The Euro 2024 football on the turf in front of Berlin's Brandenburg Gate. Berlin's 'fan mile' will be the largest public viewing area for the games in Germany. (Photo by Jens Schlueter / AFP)

The weather can be unpredictable 

Summer in Germany is usually warm and pleasant but it can be unpredictable. Temperatures in previous years have hit almost 40C around June and July. The hot days are usually followed by severe rain and thunderstorms. 

Make sure to dress accordingly and that includes lathering on sunscreen and taking a waterproof. 

Another thing to keep in mind is that most public transport in Germany doesn't have air conditioning. That means carriages do get sweaty on warm summer days.  

READ ALSO: 7 reasons why June is the best month in Germany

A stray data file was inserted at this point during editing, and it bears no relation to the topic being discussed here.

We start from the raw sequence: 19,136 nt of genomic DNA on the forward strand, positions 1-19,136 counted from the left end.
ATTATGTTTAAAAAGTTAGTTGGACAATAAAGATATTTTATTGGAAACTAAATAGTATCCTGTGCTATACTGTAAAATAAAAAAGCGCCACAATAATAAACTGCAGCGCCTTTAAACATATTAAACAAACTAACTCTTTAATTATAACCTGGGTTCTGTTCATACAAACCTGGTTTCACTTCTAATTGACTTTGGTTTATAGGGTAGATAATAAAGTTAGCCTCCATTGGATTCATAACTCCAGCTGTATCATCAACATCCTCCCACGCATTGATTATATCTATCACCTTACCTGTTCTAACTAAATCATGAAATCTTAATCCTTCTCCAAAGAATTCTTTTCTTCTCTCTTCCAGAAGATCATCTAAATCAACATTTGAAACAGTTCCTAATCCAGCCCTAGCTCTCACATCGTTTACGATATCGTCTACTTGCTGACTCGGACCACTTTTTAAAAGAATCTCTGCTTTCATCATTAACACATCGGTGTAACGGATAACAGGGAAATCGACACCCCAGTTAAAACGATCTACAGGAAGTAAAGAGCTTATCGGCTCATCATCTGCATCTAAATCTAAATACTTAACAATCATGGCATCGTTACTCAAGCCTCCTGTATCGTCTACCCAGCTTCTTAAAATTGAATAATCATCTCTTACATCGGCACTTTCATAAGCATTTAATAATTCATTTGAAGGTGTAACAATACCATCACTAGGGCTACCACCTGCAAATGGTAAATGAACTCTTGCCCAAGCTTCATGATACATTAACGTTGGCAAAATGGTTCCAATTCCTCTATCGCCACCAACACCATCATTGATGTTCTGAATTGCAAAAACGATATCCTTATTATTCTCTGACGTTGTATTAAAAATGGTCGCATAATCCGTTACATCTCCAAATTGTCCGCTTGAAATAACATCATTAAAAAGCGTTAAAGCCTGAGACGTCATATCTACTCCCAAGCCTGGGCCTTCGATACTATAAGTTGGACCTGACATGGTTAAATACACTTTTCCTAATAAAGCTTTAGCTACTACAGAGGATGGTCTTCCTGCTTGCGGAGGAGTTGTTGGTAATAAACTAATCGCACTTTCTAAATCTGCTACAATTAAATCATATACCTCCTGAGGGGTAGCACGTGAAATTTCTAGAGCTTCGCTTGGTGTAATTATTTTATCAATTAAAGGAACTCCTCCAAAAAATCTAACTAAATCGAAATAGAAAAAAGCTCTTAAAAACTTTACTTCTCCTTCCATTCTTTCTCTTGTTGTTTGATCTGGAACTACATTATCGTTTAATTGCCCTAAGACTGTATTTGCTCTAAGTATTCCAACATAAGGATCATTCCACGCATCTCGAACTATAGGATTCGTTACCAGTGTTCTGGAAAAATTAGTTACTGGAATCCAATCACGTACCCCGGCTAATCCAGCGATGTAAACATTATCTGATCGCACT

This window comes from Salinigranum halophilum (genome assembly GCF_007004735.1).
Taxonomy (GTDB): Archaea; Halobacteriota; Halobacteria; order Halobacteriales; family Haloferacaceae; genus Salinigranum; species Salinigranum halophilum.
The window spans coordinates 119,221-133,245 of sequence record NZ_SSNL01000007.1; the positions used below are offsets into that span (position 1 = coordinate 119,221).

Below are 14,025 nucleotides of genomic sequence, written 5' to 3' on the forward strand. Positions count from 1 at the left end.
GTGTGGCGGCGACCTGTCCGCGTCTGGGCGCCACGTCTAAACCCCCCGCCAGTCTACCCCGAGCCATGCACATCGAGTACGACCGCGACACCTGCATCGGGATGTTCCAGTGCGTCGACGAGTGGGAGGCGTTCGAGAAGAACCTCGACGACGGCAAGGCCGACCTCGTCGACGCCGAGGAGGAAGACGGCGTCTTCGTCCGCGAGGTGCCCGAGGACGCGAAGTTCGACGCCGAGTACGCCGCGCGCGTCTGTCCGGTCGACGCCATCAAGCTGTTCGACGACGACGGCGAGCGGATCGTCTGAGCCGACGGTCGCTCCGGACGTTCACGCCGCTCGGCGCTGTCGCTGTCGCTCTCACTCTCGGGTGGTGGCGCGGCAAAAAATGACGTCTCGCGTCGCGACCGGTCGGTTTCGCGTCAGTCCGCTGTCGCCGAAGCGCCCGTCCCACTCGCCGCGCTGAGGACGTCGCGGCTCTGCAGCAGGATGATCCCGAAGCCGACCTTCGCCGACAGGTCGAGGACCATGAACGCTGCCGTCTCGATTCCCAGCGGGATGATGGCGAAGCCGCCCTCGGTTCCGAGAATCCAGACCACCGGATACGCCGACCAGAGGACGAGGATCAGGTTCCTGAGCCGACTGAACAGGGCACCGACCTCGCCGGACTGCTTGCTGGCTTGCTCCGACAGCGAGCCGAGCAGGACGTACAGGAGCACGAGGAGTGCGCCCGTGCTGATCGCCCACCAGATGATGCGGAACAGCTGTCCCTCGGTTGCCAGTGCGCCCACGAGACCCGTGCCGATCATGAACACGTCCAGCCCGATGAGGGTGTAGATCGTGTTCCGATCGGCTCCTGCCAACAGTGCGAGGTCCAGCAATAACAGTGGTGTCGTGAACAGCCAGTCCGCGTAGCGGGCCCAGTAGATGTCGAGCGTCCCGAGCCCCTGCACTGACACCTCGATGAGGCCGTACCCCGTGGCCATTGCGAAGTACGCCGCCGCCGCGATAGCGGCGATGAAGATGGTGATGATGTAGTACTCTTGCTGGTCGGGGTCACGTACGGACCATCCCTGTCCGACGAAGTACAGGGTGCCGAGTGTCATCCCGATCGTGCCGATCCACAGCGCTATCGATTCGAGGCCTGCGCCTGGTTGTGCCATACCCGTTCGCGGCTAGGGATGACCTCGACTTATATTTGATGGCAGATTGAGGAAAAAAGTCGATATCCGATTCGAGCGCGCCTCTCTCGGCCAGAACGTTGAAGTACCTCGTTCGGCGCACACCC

Shops might close at random times

For those not used to Germany's retail opening hours - be aware that supermarkets and other shops are generally closed on Sundays. 

That means people need to stock up on essentials before the end of the day on Saturday. 

There are some exceptions - at train stations, supermarkets there are usually open but are extremely busy. Small late night shops called Spätis are sometimes open in Berlin on Sundays, too. 

In summer, independent shops, cafes and restaurants often take an extended break. It's not unusual to find a sign on the door saying a business is closed for the next four weeks. This usually happens in July or August.

Meanwhile, if it's a super hot day, some businesses take a 'Hitzefrei' - literally "heat free" day where they don't open at all or close early. 

READ ALSO: Why are shops in Germany closed on Sundays?